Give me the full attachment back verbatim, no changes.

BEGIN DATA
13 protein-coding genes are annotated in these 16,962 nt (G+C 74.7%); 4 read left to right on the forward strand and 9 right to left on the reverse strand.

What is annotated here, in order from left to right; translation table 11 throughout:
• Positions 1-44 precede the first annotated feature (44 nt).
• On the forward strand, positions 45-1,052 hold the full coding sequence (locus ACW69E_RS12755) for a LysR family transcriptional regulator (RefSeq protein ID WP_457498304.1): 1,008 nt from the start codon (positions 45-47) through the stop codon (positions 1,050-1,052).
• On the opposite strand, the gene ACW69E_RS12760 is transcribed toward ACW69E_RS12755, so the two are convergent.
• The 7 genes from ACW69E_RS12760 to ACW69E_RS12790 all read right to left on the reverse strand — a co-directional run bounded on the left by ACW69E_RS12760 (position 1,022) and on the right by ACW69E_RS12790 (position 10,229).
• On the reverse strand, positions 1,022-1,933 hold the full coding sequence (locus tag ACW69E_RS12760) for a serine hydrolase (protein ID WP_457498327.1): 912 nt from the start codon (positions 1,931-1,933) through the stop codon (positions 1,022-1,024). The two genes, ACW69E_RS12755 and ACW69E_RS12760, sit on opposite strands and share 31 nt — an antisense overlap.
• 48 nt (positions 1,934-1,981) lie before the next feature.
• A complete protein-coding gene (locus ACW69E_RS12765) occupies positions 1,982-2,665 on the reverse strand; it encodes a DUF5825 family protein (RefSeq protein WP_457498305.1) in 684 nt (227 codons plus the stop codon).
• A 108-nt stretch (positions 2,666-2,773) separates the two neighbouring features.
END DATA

13 protein-coding genes are annotated in these 16,962 nt (G+C 74.7%); 4 read left to right on the forward strand and 9 right to left on the reverse strand.

What is annotated here, in order from left to right; translation table 11 throughout:
• Positions 1-44 precede the first annotated feature (44 nt).
• On the forward strand, positions 45-1,052 hold the full coding sequence (locus ACW69E_RS12755) for a LysR family transcriptional regulator (RefSeq protein ID WP_457498304.1): 1,008 nt from the start codon (positions 45-47) through the stop codon (positions 1,050-1,052).
• On the opposite strand, the gene ACW69E_RS12760 is transcribed toward ACW69E_RS12755, so the two are convergent.
• The 7 genes from ACW69E_RS12760 to ACW69E_RS12790 all read right to left on the reverse strand — a co-directional run bounded on the left by ACW69E_RS12760 (position 1,022) and on the right by ACW69E_RS12790 (position 10,229).
• On the reverse strand, positions 1,022-1,933 hold the full coding sequence (locus tag ACW69E_RS12760) for a serine hydrolase (protein ID WP_457498327.1): 912 nt from the start codon (positions 1,931-1,933) through the stop codon (positions 1,022-1,024). The two genes, ACW69E_RS12755 and ACW69E_RS12760, sit on opposite strands and share 31 nt — an antisense overlap.
• 48 nt (positions 1,934-1,981) lie before the next feature.
• A complete protein-coding gene (locus ACW69E_RS12765) occupies positions 1,982-2,665 on the reverse strand; it encodes a DUF5825 family protein (RefSeq protein WP_457498305.1) in 684 nt (227 codons plus the stop codon).
• A 108-nt stretch (positions 2,666-2,773) separates the two neighbouring features.